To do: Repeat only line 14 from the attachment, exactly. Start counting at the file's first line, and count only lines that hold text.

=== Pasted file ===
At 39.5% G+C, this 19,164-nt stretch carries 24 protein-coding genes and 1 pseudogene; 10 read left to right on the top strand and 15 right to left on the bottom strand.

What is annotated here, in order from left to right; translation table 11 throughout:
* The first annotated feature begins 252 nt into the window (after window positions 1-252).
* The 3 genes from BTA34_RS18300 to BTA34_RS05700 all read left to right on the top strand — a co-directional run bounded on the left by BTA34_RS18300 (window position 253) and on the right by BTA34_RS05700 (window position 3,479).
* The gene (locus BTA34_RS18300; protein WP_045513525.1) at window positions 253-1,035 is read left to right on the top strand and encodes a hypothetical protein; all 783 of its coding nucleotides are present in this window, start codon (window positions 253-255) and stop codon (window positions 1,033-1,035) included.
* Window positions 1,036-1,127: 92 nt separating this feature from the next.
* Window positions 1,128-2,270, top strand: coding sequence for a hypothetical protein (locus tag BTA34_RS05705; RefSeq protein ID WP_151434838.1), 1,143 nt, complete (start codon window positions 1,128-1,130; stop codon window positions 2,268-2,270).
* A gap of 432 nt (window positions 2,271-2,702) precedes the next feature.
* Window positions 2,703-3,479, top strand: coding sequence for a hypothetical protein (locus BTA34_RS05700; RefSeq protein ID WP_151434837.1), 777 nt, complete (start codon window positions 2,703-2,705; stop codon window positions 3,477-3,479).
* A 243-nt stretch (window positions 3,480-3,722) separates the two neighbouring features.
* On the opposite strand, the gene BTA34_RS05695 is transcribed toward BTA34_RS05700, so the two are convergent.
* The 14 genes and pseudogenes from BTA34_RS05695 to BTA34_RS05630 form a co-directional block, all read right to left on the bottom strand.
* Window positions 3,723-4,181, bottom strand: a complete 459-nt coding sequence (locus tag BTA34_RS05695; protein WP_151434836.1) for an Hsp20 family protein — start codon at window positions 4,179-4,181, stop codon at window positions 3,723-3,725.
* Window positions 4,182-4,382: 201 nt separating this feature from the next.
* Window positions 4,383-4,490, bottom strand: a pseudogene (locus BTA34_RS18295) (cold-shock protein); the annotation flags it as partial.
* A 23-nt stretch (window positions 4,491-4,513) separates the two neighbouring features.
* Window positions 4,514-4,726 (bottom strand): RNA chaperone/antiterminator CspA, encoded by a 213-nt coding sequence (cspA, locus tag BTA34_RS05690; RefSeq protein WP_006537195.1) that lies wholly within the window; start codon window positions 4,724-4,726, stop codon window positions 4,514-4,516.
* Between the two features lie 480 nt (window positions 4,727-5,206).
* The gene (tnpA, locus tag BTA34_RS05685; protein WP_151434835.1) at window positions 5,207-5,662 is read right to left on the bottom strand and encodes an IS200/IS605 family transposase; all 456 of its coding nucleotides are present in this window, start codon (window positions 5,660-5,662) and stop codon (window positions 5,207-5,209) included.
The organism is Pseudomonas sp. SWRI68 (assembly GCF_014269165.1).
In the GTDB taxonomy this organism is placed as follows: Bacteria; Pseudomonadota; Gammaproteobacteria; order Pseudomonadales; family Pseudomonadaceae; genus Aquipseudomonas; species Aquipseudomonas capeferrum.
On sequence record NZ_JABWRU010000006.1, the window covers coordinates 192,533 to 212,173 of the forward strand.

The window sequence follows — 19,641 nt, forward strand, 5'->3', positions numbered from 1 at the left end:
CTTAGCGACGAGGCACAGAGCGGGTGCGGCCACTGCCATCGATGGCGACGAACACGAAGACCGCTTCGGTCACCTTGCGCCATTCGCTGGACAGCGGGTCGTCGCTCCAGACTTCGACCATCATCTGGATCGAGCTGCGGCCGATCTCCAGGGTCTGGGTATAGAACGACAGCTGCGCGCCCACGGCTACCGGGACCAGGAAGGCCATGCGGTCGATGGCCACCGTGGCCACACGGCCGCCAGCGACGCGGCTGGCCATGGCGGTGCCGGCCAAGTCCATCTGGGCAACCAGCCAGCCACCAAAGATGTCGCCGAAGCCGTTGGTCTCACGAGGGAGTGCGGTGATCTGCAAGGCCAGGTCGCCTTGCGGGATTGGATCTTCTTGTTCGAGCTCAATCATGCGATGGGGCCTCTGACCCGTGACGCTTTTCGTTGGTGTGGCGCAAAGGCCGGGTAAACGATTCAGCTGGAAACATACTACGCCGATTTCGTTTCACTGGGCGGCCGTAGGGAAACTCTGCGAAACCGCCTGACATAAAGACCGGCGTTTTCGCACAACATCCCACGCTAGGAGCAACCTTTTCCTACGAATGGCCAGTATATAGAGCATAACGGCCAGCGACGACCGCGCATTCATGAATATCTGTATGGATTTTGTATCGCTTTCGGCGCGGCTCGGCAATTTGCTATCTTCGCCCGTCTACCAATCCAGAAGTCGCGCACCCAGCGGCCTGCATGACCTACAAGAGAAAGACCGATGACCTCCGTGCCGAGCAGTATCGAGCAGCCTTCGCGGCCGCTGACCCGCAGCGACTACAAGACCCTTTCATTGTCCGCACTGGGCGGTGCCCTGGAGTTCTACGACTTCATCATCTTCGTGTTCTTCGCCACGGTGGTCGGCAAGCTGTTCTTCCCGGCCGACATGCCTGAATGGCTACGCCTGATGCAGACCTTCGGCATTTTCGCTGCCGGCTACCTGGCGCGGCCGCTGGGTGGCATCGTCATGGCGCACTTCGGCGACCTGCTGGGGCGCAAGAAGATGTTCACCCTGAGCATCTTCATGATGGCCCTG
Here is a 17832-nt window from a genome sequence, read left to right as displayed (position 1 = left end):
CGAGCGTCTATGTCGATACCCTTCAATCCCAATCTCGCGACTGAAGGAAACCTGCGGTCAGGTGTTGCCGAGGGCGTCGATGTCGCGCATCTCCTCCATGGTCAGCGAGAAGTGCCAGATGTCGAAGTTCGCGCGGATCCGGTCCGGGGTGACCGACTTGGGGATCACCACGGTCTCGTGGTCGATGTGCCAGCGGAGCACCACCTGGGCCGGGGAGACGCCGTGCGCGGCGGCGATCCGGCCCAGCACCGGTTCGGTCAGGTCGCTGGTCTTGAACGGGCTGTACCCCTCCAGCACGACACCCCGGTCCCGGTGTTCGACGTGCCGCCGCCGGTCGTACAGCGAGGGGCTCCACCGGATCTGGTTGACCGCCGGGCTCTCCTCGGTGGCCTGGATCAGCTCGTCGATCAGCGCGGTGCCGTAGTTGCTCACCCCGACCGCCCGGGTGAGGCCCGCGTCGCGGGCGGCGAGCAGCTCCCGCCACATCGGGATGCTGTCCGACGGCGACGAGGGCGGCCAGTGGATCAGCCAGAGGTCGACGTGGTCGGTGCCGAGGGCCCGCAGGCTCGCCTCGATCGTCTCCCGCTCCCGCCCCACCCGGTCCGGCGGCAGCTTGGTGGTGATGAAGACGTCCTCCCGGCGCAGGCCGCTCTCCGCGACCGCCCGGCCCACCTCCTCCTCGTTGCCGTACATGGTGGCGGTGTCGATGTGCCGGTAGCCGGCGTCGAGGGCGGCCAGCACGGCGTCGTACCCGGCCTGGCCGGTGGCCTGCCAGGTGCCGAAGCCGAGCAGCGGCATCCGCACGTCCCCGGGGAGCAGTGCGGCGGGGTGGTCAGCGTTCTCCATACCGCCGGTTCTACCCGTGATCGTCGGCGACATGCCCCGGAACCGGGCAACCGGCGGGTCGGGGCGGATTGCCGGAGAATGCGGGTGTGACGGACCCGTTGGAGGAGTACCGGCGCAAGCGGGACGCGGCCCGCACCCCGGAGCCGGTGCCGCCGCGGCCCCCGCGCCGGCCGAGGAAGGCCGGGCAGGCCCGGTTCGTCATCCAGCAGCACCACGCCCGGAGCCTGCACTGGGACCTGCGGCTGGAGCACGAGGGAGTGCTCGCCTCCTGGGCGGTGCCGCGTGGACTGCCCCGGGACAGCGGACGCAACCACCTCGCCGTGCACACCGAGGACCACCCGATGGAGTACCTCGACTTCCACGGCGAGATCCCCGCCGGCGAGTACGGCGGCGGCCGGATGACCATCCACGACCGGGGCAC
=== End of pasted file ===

* Window positions 4,182-4,382: 201 nt separating this feature from the next.